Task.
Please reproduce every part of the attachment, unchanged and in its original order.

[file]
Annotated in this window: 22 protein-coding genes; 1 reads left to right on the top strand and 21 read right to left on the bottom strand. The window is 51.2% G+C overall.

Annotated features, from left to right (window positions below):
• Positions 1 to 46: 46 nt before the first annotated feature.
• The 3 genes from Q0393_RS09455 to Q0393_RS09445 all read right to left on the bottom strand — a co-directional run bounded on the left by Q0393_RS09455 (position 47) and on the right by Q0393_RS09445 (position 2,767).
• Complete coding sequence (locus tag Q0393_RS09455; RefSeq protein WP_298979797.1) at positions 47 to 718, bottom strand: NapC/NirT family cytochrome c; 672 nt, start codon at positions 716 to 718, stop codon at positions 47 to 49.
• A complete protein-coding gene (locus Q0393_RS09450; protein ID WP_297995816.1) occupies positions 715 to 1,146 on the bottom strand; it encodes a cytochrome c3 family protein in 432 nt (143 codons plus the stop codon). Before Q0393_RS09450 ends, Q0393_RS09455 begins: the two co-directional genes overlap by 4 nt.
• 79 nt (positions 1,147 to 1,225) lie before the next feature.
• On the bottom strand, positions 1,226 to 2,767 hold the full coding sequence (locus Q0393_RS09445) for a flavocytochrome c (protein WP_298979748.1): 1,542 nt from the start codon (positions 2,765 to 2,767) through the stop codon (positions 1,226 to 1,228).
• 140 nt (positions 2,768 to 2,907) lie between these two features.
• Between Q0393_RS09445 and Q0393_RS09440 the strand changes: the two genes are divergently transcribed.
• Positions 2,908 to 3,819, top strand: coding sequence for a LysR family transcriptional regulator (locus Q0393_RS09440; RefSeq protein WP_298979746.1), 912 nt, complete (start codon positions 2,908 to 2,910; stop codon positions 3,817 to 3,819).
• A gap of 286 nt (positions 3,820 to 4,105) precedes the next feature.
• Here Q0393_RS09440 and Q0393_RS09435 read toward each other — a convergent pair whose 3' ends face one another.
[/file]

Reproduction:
Annotated in this window: 22 protein-coding genes; 1 reads left to right on the top strand and 21 read right to left on the bottom strand. The window is 51.2% G+C overall.

Annotated features, from left to right (window positions below):
• Positions 1 to 46: 46 nt before the first annotated feature.
• The 3 genes from Q0393_RS09455 to Q0393_RS09445 all read right to left on the bottom strand — a co-directional run bounded on the left by Q0393_RS09455 (position 47) and on the right by Q0393_RS09445 (position 2,767).
• Complete coding sequence (locus tag Q0393_RS09455; RefSeq protein WP_298979797.1) at positions 47 to 718, bottom strand: NapC/NirT family cytochrome c; 672 nt, start codon at positions 716 to 718, stop codon at positions 47 to 49.
• A complete protein-coding gene (locus Q0393_RS09450; protein ID WP_297995816.1) occupies positions 715 to 1,146 on the bottom strand; it encodes a cytochrome c3 family protein in 432 nt (143 codons plus the stop codon). Before Q0393_RS09450 ends, Q0393_RS09455 begins: the two co-directional genes overlap by 4 nt.
• 79 nt (positions 1,147 to 1,225) lie before the next feature.
• On the bottom strand, positions 1,226 to 2,767 hold the full coding sequence (locus Q0393_RS09445) for a flavocytochrome c (protein WP_298979748.1): 1,542 nt from the start codon (positions 2,765 to 2,767) through the stop codon (positions 1,226 to 1,228).
• 140 nt (positions 2,768 to 2,907) lie between these two features.
• Between Q0393_RS09445 and Q0393_RS09440 the strand changes: the two genes are divergently transcribed.
• Positions 2,908 to 3,819, top strand: coding sequence for a LysR family transcriptional regulator (locus Q0393_RS09440; RefSeq protein WP_298979746.1), 912 nt, complete (start codon positions 2,908 to 2,910; stop codon positions 3,817 to 3,819).
• A gap of 286 nt (positions 3,820 to 4,105) precedes the next feature.
• Here Q0393_RS09440 and Q0393_RS09435 read toward each other — a convergent pair whose 3' ends face one another.